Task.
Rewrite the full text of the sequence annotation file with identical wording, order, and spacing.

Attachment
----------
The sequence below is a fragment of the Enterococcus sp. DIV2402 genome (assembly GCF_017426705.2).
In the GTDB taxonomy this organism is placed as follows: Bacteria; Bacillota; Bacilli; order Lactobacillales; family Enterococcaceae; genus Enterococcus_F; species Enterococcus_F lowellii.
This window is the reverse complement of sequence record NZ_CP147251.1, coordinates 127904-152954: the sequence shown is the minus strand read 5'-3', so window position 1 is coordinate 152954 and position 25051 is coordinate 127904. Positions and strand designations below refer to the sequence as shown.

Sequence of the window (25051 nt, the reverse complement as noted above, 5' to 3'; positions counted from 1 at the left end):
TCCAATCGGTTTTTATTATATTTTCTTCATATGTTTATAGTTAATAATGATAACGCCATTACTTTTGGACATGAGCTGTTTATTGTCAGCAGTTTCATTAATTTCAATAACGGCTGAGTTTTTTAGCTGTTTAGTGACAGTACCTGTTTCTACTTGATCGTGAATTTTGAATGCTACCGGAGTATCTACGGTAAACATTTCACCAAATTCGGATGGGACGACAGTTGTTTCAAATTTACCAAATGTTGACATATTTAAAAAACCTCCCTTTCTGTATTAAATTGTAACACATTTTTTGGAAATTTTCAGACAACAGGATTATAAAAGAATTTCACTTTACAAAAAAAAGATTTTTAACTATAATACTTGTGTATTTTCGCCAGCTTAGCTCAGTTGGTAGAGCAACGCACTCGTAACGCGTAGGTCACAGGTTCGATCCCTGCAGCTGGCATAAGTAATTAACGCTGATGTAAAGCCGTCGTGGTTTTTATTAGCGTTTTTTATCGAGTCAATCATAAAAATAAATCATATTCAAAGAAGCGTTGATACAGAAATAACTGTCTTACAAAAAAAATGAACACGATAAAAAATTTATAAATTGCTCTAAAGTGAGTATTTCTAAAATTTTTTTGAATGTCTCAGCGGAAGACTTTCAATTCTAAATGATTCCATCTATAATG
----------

The sequence below is a fragment of the Enterococcus sp. DIV2402 genome (assembly GCF_017426705.2).
In the GTDB taxonomy this organism is placed as follows: Bacteria; Bacillota; Bacilli; order Lactobacillales; family Enterococcaceae; genus Enterococcus_F; species Enterococcus_F lowellii.
This window is the reverse complement of sequence record NZ_CP147251.1, coordinates 127904-152954: the sequence shown is the minus strand read 5'-3', so window position 1 is coordinate 152954 and position 25051 is coordinate 127904. Positions and strand designations below refer to the sequence as shown.

Sequence of the window (25051 nt, the reverse complement as noted above, 5' to 3'; positions counted from 1 at the left end):
TCCAATCGGTTTTTATTATATTTTCTTCATATGTTTATAGTTAATAATGATAACGCCATTACTTTTGGACATGAGCTGTTTATTGTCAGCAGTTTCATTAATTTCAATAACGGCTGAGTTTTTTAGCTGTTTAGTGACAGTACCTGTTTCTACTTGATCGTGAATTTTGAATGCTACCGGAGTATCTACGGTAAACATTTCACCAAATTCGGATGGGACGACAGTTGTTTCAAATTTACCAAATGTTGACATATTTAAAAAACCTCCCTTTCTGTATTAAATTGTAACACATTTTTTGGAAATTTTCAGACAACAGGATTATAAAAGAATTTCACTTTACAAAAAAAAGATTTTTAACTATAATACTTGTGTATTTTCGCCAGCTTAGCTCAGTTGGTAGAGCAACGCACTCGTAACGCGTAGGTCACAGGTTCGATCCCTGCAGCTGGCATAAGTAATTAACGCTGATGTAAAGCCGTCGTGGTTTTTATTAGCGTTTTTTATCGAGTCAATCATAAAAATAAATCATATTCAAAGAAGCGTTGATACAGAAATAACTGTCTTACAAAAAAAATGAACACGATAAAAAATTTATAAATTGCTCTAAAGTGAGTATTTCTAAAATTTTTTTGAATGTCTCAGCGGAAGACTTTCAATTCTAAATGATTCCATCTATAATG